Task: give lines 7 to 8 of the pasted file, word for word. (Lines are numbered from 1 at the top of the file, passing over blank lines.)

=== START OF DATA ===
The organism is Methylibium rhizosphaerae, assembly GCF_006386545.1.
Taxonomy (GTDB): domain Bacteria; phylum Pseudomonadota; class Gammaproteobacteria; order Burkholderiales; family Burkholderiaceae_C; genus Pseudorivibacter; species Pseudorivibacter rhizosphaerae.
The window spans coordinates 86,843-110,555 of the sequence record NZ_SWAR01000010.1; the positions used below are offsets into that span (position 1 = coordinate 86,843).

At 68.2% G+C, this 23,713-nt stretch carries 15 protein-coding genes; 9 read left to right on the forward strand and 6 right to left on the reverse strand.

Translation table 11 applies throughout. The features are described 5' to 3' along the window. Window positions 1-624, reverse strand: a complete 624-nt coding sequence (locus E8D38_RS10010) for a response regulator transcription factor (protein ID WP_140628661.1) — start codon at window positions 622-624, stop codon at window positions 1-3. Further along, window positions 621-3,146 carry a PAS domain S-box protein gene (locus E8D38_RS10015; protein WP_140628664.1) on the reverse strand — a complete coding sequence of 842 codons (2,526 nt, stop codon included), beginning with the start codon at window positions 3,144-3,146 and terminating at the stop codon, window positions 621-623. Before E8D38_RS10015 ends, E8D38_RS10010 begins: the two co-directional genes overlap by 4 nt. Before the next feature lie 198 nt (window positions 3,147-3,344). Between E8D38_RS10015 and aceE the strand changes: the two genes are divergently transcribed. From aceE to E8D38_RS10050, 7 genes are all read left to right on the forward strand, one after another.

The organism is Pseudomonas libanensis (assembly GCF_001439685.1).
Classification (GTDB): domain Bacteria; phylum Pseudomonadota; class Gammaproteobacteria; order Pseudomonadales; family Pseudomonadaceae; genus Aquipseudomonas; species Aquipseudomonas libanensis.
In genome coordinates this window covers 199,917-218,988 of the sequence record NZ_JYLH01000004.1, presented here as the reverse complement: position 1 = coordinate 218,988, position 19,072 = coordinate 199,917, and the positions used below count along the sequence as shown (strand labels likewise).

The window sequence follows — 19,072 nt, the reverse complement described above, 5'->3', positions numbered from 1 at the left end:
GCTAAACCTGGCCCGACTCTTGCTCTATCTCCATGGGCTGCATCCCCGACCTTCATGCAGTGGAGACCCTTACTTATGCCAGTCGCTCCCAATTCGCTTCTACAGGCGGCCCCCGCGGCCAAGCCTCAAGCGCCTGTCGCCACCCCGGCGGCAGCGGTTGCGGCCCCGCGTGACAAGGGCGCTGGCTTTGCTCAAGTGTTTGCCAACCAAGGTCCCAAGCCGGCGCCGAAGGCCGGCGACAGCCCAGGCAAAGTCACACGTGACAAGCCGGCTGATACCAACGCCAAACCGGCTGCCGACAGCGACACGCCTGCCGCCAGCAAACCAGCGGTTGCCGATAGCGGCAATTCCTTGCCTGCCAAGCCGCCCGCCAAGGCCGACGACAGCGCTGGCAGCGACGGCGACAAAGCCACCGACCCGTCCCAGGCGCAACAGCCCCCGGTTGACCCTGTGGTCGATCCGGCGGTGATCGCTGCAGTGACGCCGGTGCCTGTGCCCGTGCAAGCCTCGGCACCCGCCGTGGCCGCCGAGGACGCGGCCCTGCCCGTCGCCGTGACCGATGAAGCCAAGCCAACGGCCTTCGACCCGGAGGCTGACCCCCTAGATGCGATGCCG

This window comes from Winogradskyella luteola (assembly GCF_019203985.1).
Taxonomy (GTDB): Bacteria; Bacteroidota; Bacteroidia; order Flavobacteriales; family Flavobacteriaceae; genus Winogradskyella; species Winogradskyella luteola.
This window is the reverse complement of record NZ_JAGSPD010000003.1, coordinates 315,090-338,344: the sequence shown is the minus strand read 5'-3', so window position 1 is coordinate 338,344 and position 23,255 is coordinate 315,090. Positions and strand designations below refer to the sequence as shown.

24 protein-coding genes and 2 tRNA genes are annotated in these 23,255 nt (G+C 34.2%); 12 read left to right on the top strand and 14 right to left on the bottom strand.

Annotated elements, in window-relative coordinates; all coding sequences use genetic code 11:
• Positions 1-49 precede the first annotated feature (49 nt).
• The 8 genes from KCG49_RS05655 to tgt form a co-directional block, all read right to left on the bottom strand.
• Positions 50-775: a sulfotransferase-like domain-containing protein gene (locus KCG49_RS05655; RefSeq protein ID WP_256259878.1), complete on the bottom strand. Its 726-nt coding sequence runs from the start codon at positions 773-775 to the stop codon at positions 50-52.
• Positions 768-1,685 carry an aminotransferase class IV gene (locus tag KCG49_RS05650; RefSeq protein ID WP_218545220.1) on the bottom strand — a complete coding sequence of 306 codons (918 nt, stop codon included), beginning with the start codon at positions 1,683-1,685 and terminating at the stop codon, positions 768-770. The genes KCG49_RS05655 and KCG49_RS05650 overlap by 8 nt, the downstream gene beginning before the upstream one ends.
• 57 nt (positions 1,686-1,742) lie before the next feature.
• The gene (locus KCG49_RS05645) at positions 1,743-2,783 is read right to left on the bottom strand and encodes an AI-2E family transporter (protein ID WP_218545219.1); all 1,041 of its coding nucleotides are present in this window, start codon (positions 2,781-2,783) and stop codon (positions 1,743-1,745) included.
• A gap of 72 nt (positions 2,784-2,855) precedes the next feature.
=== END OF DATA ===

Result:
Classification (GTDB): domain Bacteria; phylum Pseudomonadota; class Gammaproteobacteria; order Pseudomonadales; family Pseudomonadaceae; genus Aquipseudomonas; species Aquipseudomonas libanensis.
In genome coordinates this window covers 199,917-218,988 of the sequence record NZ_JYLH01000004.1, presented here as the reverse complement: position 1 = coordinate 218,988, position 19,072 = coordinate 199,917, and the positions used below count along the sequence as shown (strand labels likewise).